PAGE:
Thursday, August 13, 2009

Where will micro-volunteering take us?

There is quite a bit of online and conference chatter about micro-volunteering these days. Like many news ideas, there are those that support it and those that loathe it. Supporters see it as a means of utilizing a theoretically large pool of potential volunteers that are not currently involved, albeit for brief periods of time. Detractors recognize that not all volunteering can be done remotely and some point out a need for volunteer training and some form of volunteer commitment.

People also seem divided on the issue of whether the concept is one that will take hold or fade away into oblivion. Some that see the concept as a passing fad look at it from the technological angle where many tech ideas sound hot at first but don’t last. If there isn’t a positive effect generated, people will lose interest. Social media blogger, Allison Fine, writes this about microvolunteering: "It is quite possible that we will become frantically busy doing a lot of change stuff that does make the doers feel great — which is important — but doesn't add up to the systemic social change needed in communities. Does busy mean the same thing as impact?" Support from those that see it as the next big thing recognize the fact that with each passing month, more and more people are connected. The UN reports that 60% of the world’s population now has a cell phone. According to the Wireless Association, more than 87% of American’s have cell phones. Not every cell phone currently has access to the internet but given the revenues that being connected generate for phone companies, they soon will.

So where might all of this take us? I think to a very exciting place. Supporters are pushing the envelope and coming up with innovative solutions sometimes faster than we can recognize that we had a deficiency. Naysayers are pointing out the areas that might have been missed in the concept and need to be addressed. I think it is important to recognize that micro-volunteering is in its infancy as and as such, will change as it matures. How it changes will come from the inputs (hopefully more collaboratively the chest pounding) from all stakeholders.

As micro-volunteering matures, new ways of making use of it will evolve. In some cases such as tagging photos for a museum or cataloging playground sites ( it has the potential to create ways of volunteering that have not previously existed. Who knows what new creative ways to contribute that the volunteer sector might think of as it we explore the possibilities further. Other cases that I believe are worth our consideration are ones where the micro-volunteering concept can open up more effective and efficient ways that volunteers could engage in activities they are already doing.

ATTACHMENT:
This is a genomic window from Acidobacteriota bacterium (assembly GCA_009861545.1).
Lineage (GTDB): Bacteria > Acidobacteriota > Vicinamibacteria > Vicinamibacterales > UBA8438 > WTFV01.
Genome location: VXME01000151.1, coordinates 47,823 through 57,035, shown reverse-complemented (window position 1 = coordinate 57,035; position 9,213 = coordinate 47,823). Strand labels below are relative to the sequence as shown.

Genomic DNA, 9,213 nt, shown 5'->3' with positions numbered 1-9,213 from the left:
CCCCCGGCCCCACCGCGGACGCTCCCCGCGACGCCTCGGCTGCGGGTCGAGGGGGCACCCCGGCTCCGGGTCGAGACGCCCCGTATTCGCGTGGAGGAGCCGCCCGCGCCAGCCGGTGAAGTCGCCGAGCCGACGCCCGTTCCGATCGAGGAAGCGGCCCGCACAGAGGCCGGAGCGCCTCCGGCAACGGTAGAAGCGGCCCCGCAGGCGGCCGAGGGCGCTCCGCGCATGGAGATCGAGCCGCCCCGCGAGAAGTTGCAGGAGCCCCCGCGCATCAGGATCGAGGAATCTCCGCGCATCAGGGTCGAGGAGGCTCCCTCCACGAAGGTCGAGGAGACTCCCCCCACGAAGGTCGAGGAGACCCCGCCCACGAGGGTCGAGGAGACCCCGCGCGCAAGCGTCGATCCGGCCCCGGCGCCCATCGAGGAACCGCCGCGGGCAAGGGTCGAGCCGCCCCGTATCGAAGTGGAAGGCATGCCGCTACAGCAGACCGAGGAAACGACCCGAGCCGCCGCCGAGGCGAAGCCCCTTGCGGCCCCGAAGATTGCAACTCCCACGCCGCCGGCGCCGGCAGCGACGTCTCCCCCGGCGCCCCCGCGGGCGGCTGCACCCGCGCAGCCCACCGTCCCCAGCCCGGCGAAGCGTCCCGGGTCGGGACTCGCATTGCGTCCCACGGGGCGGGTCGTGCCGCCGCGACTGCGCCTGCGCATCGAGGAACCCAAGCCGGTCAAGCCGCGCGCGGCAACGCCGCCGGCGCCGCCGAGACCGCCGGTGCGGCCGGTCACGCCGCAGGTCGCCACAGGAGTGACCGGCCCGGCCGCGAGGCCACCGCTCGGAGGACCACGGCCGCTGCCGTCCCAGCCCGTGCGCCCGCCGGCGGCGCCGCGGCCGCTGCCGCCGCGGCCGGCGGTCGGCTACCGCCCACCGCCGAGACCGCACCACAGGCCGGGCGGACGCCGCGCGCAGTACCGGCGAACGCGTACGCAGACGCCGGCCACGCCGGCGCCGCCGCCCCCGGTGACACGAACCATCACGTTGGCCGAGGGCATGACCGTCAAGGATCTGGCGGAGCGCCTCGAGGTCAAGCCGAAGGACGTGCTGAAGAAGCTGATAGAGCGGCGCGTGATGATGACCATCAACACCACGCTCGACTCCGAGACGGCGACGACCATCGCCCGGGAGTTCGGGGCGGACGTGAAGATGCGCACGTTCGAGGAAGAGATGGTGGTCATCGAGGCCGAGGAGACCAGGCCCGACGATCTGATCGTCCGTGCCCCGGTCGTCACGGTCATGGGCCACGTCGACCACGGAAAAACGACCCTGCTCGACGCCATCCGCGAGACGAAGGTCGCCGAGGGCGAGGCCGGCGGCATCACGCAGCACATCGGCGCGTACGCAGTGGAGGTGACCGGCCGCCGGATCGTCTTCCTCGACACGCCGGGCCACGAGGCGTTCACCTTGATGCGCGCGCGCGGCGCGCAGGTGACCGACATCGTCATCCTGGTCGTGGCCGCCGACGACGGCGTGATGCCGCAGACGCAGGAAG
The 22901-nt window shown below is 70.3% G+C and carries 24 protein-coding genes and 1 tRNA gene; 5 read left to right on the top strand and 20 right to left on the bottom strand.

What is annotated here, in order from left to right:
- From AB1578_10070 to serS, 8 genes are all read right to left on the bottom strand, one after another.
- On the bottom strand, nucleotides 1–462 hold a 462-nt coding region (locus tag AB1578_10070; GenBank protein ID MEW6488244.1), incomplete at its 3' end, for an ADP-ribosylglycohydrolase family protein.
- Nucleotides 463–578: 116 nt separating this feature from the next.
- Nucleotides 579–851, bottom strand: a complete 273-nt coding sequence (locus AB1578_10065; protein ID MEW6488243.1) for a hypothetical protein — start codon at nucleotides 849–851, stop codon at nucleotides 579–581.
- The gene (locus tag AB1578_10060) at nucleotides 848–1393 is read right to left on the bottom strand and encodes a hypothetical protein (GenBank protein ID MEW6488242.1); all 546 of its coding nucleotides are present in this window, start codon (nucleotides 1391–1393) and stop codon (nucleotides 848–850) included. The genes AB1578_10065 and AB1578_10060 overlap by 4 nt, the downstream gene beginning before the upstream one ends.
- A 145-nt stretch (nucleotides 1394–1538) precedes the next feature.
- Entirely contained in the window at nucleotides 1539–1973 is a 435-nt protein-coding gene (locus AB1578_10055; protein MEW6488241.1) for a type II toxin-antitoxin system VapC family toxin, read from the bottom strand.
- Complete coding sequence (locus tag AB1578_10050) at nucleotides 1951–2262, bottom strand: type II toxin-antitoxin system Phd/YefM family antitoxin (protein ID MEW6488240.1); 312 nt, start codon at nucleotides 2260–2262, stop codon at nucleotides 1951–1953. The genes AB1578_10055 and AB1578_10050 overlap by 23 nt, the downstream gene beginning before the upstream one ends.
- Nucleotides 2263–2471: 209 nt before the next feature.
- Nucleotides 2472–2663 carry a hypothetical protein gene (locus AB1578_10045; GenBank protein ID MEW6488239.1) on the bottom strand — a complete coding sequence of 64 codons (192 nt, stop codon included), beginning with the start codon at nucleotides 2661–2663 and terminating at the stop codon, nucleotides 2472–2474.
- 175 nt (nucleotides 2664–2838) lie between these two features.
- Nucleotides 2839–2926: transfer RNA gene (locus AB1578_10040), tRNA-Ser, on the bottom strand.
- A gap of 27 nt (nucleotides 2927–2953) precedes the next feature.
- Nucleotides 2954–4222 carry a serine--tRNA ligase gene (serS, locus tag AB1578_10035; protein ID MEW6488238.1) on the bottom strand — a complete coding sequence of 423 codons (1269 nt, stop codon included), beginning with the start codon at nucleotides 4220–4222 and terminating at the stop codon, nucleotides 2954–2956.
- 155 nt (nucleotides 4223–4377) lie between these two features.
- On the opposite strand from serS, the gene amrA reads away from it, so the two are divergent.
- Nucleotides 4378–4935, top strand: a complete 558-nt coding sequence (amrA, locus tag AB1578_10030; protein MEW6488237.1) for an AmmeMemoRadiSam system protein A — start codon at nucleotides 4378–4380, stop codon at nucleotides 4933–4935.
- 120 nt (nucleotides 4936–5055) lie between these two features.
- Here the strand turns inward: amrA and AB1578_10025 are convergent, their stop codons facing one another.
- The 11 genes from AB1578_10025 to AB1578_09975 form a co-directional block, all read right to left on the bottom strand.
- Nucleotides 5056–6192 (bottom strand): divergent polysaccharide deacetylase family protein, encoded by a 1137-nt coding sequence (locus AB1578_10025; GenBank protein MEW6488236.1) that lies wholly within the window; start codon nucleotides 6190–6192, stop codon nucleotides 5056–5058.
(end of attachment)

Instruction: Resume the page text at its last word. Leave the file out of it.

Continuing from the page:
The concept of micro-volunteering is tied heavily to the concept of crowdsourcing, a term coined by Jeff Howe ( in his book by the same title which inspired the work of micro-volunteer pioneers, the Extroidinaries. (Jeff’s book is our book of the month this month and I highly recommend it.) As a new concept, its precise definition is in flux but according to Wikipedia, it is generally considered to be “taking a task traditionally performed by an employee or contractor (to which I add ‘or volunteer’) and outsourcing it to an undefined, generally large group of people or community…”. The concept of mico-volunteering however will reach a great potential if it is considered both in the context of crowdsourcing and as well in the context of flexible scheduling.

When we phone in an order to Pizza-Pizza, a large pizza chain, our call is most often routed not to a call centre, but to an operator working from home. What if, distress centers could adopt similar technology so that the number of volunteers helping others at any one time was more a function of how many calls were coming in rather than how many volunteers were filling a shift at the distress centre. Once trained, the system could route calls to volunteers at home or even on their cell. Volunteers could let the system know when they were or were not available to answer the call. In time of low demand, volunteers time would not be wasted waiting for the next call. In periods of higher demand, volunteers could help for very short periods of time. What forms of volunteering could you offer to trained and committed volunteers on a short burst basis from home or possibly mobile? The very basics include proof reading, audio transcription, research and updating social networking content. Given the creativity and energy of the volunteer sector though, I believe that this is only the tip of the iceberg.

Many of you are likely already aware of volunteering that could be including under a broad adaptation of micro-volunteering. Although not used as frequently given current communications capabilities, a telephone tree is one example of this. Volunteers, if they happen to be available when the calls need go out, call their list of people who, in turn call their list of people. It might be a little as 10 minutes of volunteering.

For those of us old enough to remember the world without the internet, we can recall how it was first used in the volunteer sector. In many cases it was a simple website that was rarely updated and a single info@ email address. Over the course of the past dozen or so years, some things have been tried and abandoned. Some have stuck with us right away and others became reworked and reworked in a maturing process. Who knows what micro-volunteering might come to mean as we explore it further? Who knows what doors technology might open related to how people can volunteer in short bursts? Who knows what the beneficial impact of utilizing this otherwise untapped resource? I don't have the answers but I am convinced this is a concept that deserves our collective trial-error-and-learn exploration.

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